- All Best Essays, Term Papers and Book Report

Reducing Drug Smuggling at the United States, Mexico Border

Essay by   •  August 30, 2019  •  Essay  •  824 Words (4 Pages)  •  2,196 Views

Essay Preview: Reducing Drug Smuggling at the United States, Mexico Border

Report this essay
Page 1 of 4

Title: Reducing Drug Smuggling at the United States, Mexico Border

Summary: As walls went up to end drug trafficking at the United States and Mexico border, the traffickers have found methods around it. Using underground tunnels, law enforcement has the advantage of knowing geological details and their environment to find the tunnels. In addition to tunnels, smugglers are using ports of entry and open waters which also allow for heavy detection by law enforcement.

The United States is building walls at the Mexico border to not end drug trafficking but to reduce and redirect it. Drug trafficking is a business, as a wall goes up the cartel simply finds a way around it, this way will be ports and tunnels. While the majority of smuggling attempts are happening in the ports of entry, the biggest loads of drugs enter San Diego through tunnels. The ones equipped with rails can carry packages as big as 35 tons. The San Diego Sector’s Tunnel Task Force is in collaboration with the fire departments and geologists finding and profiling areas where tunnels are likely to be dug. San Diego’s soil, at least along certain stretches of the county, makes the area ideal for building tunnels. The soil is strong enough to support the weight of a tunnel but soft enough to dig through. Other parts of the border are too sandy, and sophisticated tunnels require infrastructure to support the weight. Smuggling in the ocean is evolving from Jets Skis dropping off packages on deserted beaches near San Diego to multi day expeditions taking ships 150 miles west into the ocean and as far north as San Francisco. As walls starting going up, pangas, which are small, open fishing boats that run on outboard motors started appearing more. The operators of the pangas started catching on of increased attention from law enforcement and began switching to commercial yachts and fishing vessel. This is making it more difficult for law enforcement to differentiate traffickers from locals and fishermen. In order to better detect the traffickers it is important law enforcement is being educated on the seasons, knowing what fish is in season, what kind of tackle you use to go sea fishing as opposed to lake fishing, smugglers sometimes mix that up. Ports of entry are also commonly being used, agents typically have 40 seconds to detect signs of smuggling. Agents should be looking for anything that could point to drug smuggling, such as custom-made compartments, uneven tires, a nervous driver or a weighted down trunk. When drug smuggling moved to the ports of entry, it was by intended that the fences would divert drug trafficking there. At the ports of entry the agents have the advantage of lights, drug-sniffing canine patrols, X-ray machines and other high-tech equipment. Diverting drugs to the ports is a safer option than sending agents to rural areas of the country, two hours away from their nearest backup.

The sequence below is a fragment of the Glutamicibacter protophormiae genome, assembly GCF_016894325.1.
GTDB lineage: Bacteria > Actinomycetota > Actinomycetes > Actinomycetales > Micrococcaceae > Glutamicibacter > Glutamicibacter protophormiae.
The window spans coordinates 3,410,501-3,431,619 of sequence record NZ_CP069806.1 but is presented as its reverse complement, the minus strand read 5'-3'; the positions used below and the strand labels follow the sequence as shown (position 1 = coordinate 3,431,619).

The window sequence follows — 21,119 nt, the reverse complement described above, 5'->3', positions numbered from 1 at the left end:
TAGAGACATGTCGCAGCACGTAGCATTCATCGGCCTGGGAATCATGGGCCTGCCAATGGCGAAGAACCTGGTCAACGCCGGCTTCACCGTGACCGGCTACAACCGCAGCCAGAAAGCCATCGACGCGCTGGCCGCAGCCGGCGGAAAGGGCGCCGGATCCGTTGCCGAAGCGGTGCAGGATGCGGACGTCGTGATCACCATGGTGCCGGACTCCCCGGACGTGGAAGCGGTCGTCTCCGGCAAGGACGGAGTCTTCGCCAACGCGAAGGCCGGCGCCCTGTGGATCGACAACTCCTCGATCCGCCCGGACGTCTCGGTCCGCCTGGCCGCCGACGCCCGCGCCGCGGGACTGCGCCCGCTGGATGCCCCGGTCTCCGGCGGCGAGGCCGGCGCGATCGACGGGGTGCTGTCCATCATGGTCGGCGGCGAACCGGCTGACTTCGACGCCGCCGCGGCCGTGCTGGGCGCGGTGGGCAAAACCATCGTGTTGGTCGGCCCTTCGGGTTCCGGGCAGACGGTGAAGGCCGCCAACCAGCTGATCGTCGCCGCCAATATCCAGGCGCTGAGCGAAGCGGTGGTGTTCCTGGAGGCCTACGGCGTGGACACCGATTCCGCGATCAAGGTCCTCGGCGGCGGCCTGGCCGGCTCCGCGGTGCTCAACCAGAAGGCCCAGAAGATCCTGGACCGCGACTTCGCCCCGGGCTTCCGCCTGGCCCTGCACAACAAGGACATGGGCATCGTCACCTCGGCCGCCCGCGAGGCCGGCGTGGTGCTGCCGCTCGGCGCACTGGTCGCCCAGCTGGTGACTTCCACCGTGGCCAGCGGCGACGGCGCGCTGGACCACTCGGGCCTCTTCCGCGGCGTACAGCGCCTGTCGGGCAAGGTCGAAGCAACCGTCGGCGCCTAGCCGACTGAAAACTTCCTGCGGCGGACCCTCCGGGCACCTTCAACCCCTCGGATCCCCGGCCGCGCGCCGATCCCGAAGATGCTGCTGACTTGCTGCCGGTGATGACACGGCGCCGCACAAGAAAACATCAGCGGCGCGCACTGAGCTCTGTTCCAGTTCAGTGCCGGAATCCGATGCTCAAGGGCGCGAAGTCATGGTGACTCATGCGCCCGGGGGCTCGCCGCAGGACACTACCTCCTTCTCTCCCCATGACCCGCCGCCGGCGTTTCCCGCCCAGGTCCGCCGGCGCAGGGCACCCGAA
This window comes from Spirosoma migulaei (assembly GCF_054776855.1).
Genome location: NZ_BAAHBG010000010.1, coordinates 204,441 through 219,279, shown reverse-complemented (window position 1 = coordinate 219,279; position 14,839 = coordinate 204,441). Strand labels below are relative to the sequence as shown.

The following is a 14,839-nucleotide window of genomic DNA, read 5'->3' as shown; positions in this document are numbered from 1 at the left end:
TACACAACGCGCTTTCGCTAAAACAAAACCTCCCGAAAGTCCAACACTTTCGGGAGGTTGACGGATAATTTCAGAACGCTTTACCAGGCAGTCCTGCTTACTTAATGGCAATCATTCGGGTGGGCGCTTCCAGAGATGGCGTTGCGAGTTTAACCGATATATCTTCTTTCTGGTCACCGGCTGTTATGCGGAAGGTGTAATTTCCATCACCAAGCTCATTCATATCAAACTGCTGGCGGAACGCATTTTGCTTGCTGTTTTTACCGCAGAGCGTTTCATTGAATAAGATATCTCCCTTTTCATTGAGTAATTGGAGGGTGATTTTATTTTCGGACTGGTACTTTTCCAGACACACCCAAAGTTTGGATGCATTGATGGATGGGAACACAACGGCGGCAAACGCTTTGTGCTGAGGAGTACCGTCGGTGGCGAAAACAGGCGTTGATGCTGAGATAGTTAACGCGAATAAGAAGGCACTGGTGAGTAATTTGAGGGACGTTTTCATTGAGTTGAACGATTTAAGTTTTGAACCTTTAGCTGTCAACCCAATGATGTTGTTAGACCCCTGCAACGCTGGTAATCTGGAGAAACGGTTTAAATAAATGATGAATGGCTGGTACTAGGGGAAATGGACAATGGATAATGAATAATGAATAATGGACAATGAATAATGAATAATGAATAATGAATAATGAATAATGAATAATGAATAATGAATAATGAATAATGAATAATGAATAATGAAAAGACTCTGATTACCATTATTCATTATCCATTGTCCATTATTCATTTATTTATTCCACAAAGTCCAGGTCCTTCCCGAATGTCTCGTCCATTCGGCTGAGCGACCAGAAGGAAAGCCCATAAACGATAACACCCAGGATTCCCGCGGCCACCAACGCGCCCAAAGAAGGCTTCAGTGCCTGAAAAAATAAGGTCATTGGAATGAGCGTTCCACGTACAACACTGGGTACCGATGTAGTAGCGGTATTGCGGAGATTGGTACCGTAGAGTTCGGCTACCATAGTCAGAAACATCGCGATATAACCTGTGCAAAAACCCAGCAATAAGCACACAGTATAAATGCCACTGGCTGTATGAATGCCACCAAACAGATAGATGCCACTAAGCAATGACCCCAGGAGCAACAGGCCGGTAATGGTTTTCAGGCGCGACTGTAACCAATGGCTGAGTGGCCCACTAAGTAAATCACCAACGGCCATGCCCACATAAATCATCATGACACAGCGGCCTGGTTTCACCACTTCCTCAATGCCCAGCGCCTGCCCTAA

Image 1 Caption: Image captured from source A. A member of the Border Patrol Entry Team descends into the Galvez tunnel, which crosses beneath the U.S.-Mexico border in Otay



Download as:   txt (5.3 Kb)   pdf (37.9 Kb)   docx (9.4 Kb)  
Continue for 3 more pages »
Only available on